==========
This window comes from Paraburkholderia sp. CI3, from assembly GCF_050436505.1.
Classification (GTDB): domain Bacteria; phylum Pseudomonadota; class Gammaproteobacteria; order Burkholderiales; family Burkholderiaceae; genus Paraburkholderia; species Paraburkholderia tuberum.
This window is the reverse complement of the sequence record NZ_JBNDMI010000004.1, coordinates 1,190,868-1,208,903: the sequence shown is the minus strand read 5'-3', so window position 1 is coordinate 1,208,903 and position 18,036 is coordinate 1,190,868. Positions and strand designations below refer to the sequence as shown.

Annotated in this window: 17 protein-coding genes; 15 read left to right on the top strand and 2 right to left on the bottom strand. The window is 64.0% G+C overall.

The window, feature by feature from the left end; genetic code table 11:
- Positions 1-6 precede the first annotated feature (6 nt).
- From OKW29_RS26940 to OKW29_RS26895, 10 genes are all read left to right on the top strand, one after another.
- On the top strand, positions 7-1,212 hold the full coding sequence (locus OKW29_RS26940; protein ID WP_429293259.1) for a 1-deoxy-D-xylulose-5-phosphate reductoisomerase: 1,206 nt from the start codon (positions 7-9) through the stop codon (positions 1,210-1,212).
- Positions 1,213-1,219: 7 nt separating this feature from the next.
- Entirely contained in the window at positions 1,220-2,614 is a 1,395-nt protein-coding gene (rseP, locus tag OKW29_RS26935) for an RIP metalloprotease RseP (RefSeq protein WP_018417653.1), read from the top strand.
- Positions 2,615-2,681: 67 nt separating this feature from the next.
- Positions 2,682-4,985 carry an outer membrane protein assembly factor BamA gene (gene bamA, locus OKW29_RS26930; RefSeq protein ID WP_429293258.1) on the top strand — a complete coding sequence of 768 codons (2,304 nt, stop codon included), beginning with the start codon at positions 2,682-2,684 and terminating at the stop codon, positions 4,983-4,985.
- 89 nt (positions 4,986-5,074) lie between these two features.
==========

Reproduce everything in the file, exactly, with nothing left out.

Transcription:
This window comes from Paraburkholderia sp. CI3, from assembly GCF_050436505.1.
Classification (GTDB): domain Bacteria; phylum Pseudomonadota; class Gammaproteobacteria; order Burkholderiales; family Burkholderiaceae; genus Paraburkholderia; species Paraburkholderia tuberum.
This window is the reverse complement of the sequence record NZ_JBNDMI010000004.1, coordinates 1,190,868-1,208,903: the sequence shown is the minus strand read 5'-3', so window position 1 is coordinate 1,208,903 and position 18,036 is coordinate 1,190,868. Positions and strand designations below refer to the sequence as shown.

Annotated in this window: 17 protein-coding genes; 15 read left to right on the top strand and 2 right to left on the bottom strand. The window is 64.0% G+C overall.

The window, feature by feature from the left end; genetic code table 11:
- Positions 1-6 precede the first annotated feature (6 nt).
- From OKW29_RS26940 to OKW29_RS26895, 10 genes are all read left to right on the top strand, one after another.
- On the top strand, positions 7-1,212 hold the full coding sequence (locus OKW29_RS26940; protein ID WP_429293259.1) for a 1-deoxy-D-xylulose-5-phosphate reductoisomerase: 1,206 nt from the start codon (positions 7-9) through the stop codon (positions 1,210-1,212).
- Positions 1,213-1,219: 7 nt separating this feature from the next.
- Entirely contained in the window at positions 1,220-2,614 is a 1,395-nt protein-coding gene (rseP, locus tag OKW29_RS26935) for an RIP metalloprotease RseP (RefSeq protein WP_018417653.1), read from the top strand.
- Positions 2,615-2,681: 67 nt separating this feature from the next.
- Positions 2,682-4,985 carry an outer membrane protein assembly factor BamA gene (gene bamA, locus OKW29_RS26930; RefSeq protein ID WP_429293258.1) on the top strand — a complete coding sequence of 768 codons (2,304 nt, stop codon included), beginning with the start codon at positions 2,682-2,684 and terminating at the stop codon, positions 4,983-4,985.
- 89 nt (positions 4,986-5,074) lie between these two features.